On Sunday, Seasalt & Co., a graphic design company, placed the following post on its Facebook page—which it removed around 2:15 p.m ET on Monday:
Comments and shares started pouring in—including those from people who were offended at the imagery of a noose hanging from a tree, which has become synonymous with racial terror and the lynching of black people in U.S. history. Many user comments had been removed from the Facebook post; the first that appeared from the company itself was a reply thanking a supporter “for thinking outside the box on this. Being hung wasn’t designed just for one race of people. There is a long standing history and more to what is being seen in this advertising image. It represents so much more.”
It’s unclear how big the company is or where they’re located, although an interview with “sole owner and designer” Brittany Davis from June 2013 indicates they may be in Tampa, Fla.
The product, which is described as a “Creative PS/PSE Action Collection” appears to be a set of Photoshop actions that company has developed.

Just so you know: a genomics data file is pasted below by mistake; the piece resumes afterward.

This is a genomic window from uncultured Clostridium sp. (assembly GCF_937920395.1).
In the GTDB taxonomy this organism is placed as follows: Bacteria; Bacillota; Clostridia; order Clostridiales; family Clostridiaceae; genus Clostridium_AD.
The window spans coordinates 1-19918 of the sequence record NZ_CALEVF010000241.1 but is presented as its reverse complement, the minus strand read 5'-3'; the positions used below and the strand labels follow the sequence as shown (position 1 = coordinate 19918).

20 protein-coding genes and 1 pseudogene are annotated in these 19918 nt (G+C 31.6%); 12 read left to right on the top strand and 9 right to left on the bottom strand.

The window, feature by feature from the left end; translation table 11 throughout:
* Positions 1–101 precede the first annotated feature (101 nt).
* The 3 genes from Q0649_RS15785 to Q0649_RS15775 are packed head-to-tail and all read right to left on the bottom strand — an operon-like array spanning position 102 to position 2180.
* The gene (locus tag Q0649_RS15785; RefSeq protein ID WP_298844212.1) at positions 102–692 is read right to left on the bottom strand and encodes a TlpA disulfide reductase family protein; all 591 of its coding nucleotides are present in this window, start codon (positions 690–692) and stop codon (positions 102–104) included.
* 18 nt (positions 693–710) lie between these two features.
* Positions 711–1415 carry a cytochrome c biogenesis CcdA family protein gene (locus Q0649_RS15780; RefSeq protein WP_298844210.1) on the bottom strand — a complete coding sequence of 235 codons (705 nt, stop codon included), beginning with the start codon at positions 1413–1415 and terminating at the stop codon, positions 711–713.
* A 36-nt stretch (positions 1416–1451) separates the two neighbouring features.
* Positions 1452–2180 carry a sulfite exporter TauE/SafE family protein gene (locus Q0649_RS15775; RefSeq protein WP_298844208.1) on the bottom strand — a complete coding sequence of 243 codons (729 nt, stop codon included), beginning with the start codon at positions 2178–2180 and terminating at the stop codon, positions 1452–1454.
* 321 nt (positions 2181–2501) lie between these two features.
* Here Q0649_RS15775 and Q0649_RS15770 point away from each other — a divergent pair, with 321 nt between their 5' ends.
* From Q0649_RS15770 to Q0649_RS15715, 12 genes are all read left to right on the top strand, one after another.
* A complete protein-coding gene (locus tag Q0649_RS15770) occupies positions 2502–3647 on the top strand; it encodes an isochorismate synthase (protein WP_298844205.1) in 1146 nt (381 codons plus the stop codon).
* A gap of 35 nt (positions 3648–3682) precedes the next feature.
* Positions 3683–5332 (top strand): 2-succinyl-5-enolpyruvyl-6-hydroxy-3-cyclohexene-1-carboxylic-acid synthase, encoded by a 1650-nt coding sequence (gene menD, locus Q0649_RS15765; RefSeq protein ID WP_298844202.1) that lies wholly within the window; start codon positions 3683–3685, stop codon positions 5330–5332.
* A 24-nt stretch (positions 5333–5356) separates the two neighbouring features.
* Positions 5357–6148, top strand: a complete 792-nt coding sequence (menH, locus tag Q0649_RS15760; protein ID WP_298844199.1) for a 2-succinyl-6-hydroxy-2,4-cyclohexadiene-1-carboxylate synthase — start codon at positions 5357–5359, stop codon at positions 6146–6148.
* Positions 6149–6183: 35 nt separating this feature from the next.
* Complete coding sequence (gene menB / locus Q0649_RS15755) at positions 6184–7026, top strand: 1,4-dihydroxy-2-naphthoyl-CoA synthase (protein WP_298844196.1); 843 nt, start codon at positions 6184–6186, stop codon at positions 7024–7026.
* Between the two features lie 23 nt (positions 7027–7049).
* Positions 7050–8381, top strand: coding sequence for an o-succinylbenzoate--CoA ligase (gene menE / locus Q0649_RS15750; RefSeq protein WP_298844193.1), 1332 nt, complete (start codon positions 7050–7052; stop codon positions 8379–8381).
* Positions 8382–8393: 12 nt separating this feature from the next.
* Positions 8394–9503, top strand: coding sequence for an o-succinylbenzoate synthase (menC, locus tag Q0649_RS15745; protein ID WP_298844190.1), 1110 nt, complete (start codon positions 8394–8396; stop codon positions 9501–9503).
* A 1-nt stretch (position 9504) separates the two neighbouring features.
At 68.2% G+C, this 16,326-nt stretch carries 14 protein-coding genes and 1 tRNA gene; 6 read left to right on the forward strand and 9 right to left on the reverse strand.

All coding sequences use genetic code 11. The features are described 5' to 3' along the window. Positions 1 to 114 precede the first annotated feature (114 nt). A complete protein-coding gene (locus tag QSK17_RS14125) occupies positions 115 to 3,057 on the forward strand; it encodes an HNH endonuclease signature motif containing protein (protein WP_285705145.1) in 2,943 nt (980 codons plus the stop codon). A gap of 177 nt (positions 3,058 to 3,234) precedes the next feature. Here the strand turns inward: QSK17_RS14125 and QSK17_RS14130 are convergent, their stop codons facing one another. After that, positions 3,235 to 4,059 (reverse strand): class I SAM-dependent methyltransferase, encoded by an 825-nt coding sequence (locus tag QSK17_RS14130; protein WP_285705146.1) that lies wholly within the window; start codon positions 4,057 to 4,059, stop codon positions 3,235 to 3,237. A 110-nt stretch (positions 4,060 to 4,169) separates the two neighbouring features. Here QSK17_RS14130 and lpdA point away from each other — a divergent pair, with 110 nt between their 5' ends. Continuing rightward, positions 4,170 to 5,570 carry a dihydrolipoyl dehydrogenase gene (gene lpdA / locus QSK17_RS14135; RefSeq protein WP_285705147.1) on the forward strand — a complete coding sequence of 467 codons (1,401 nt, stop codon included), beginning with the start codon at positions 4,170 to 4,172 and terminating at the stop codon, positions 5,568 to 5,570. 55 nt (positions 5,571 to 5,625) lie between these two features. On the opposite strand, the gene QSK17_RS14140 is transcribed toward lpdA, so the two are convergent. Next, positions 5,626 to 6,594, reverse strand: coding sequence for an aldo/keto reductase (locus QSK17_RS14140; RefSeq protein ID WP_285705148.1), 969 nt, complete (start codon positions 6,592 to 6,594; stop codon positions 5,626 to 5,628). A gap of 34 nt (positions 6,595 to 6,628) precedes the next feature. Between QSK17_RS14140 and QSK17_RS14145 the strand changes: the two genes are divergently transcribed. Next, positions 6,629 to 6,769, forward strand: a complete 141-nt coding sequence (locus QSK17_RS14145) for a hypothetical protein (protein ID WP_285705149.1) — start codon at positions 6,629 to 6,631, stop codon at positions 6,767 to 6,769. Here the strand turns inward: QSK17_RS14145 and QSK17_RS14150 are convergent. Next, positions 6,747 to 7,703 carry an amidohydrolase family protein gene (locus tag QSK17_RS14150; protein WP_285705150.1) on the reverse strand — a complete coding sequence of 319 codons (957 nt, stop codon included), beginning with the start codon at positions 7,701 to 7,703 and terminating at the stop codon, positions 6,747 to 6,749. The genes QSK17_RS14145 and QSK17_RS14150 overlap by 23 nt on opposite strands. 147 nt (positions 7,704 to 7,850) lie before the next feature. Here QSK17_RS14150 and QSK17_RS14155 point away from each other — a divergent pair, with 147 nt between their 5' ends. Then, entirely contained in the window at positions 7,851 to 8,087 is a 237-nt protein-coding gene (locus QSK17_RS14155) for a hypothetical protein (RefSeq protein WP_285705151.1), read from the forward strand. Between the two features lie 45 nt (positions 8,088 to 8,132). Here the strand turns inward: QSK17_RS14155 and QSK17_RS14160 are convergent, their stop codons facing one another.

Tweets made by thousands of Twitter users admonished the ad, and Seasalt & Co. weighed in with a Facebook response today, which it also removed after about three hours:
Ostensibly due to the federal holiday, the company sent Colorlines an automated e-mail today in response to a request for comment:
We’ll try to reach the company again on Tuesday.
Seasalt & Co.’s advertisement came out just days after the Equal Justice Initiative published a report, researched over the course of five years, showing that more than 700 lynchings had occurred than were recorded in 12 states the South—especially in places that have fought against commemorating racial terror and have chosen instead to memorialize the Confederacy.